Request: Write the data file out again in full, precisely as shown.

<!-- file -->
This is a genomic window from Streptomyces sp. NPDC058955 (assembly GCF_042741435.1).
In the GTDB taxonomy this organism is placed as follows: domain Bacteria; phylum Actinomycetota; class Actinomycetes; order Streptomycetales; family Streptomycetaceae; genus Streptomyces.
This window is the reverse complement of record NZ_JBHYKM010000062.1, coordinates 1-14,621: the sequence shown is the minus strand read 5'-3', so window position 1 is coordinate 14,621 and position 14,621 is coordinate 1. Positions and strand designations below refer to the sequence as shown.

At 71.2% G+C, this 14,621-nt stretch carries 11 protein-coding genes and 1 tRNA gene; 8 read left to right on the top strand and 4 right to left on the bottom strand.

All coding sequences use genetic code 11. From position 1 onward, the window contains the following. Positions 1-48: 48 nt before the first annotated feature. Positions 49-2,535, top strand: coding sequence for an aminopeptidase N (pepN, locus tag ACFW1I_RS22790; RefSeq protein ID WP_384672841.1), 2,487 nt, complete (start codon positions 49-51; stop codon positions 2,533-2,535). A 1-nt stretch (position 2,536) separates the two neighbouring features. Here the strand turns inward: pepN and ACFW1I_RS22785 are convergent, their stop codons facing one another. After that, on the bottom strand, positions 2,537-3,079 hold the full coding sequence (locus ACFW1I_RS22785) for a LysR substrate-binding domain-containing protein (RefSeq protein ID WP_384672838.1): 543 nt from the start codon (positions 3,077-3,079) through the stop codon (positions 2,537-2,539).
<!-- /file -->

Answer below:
This is a genomic window from Streptomyces sp. NPDC058955 (assembly GCF_042741435.1).
In the GTDB taxonomy this organism is placed as follows: domain Bacteria; phylum Actinomycetota; class Actinomycetes; order Streptomycetales; family Streptomycetaceae; genus Streptomyces.
This window is the reverse complement of record NZ_JBHYKM010000062.1, coordinates 1-14,621: the sequence shown is the minus strand read 5'-3', so window position 1 is coordinate 14,621 and position 14,621 is coordinate 1. Positions and strand designations below refer to the sequence as shown.

At 71.2% G+C, this 14,621-nt stretch carries 11 protein-coding genes and 1 tRNA gene; 8 read left to right on the top strand and 4 right to left on the bottom strand.

All coding sequences use genetic code 11. From position 1 onward, the window contains the following. Positions 1-48: 48 nt before the first annotated feature. Positions 49-2,535, top strand: coding sequence for an aminopeptidase N (pepN, locus tag ACFW1I_RS22790; RefSeq protein ID WP_384672841.1), 2,487 nt, complete (start codon positions 49-51; stop codon positions 2,533-2,535). A 1-nt stretch (position 2,536) separates the two neighbouring features. Here the strand turns inward: pepN and ACFW1I_RS22785 are convergent, their stop codons facing one another. After that, on the bottom strand, positions 2,537-3,079 hold the full coding sequence (locus ACFW1I_RS22785) for a LysR substrate-binding domain-containing protein (RefSeq protein ID WP_384672838.1): 543 nt from the start codon (positions 3,077-3,079) through the stop codon (positions 2,537-2,539).